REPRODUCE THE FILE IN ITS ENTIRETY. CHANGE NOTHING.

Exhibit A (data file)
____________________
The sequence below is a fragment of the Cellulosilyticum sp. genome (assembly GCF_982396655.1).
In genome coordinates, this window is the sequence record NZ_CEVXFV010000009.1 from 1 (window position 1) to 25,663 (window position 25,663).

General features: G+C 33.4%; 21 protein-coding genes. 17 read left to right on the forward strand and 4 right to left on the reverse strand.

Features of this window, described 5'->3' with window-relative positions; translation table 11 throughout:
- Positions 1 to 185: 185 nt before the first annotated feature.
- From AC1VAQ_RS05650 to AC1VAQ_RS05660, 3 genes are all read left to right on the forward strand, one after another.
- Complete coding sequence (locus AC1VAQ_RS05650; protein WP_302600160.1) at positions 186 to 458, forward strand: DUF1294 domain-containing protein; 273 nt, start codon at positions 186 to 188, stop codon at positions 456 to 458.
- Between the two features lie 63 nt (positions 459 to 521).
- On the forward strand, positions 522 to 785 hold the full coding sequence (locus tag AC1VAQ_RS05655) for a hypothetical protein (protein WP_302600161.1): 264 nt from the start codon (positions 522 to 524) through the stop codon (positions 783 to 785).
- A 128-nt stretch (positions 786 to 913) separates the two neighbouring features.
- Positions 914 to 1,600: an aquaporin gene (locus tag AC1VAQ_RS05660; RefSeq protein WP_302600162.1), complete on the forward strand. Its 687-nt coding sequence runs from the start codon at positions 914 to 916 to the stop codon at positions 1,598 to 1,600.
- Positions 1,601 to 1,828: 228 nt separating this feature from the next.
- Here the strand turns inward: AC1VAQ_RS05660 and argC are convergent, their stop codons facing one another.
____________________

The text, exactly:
The sequence below is a fragment of the Cellulosilyticum sp. genome (assembly GCF_982396655.1).
In genome coordinates, this window is the sequence record NZ_CEVXFV010000009.1 from 1 (window position 1) to 25,663 (window position 25,663).

General features: G+C 33.4%; 21 protein-coding genes. 17 read left to right on the forward strand and 4 right to left on the reverse strand.

Features of this window, described 5'->3' with window-relative positions; translation table 11 throughout:
- Positions 1 to 185: 185 nt before the first annotated feature.
- From AC1VAQ_RS05650 to AC1VAQ_RS05660, 3 genes are all read left to right on the forward strand, one after another.
- Complete coding sequence (locus AC1VAQ_RS05650; protein WP_302600160.1) at positions 186 to 458, forward strand: DUF1294 domain-containing protein; 273 nt, start codon at positions 186 to 188, stop codon at positions 456 to 458.
- Between the two features lie 63 nt (positions 459 to 521).
- On the forward strand, positions 522 to 785 hold the full coding sequence (locus tag AC1VAQ_RS05655) for a hypothetical protein (protein WP_302600161.1): 264 nt from the start codon (positions 522 to 524) through the stop codon (positions 783 to 785).
- A 128-nt stretch (positions 786 to 913) separates the two neighbouring features.
- Positions 914 to 1,600: an aquaporin gene (locus tag AC1VAQ_RS05660; RefSeq protein WP_302600162.1), complete on the forward strand. Its 687-nt coding sequence runs from the start codon at positions 914 to 916 to the stop codon at positions 1,598 to 1,600.
- Positions 1,601 to 1,828: 228 nt separating this feature from the next.
- Here the strand turns inward: AC1VAQ_RS05660 and argC are convergent, their stop codons facing one another.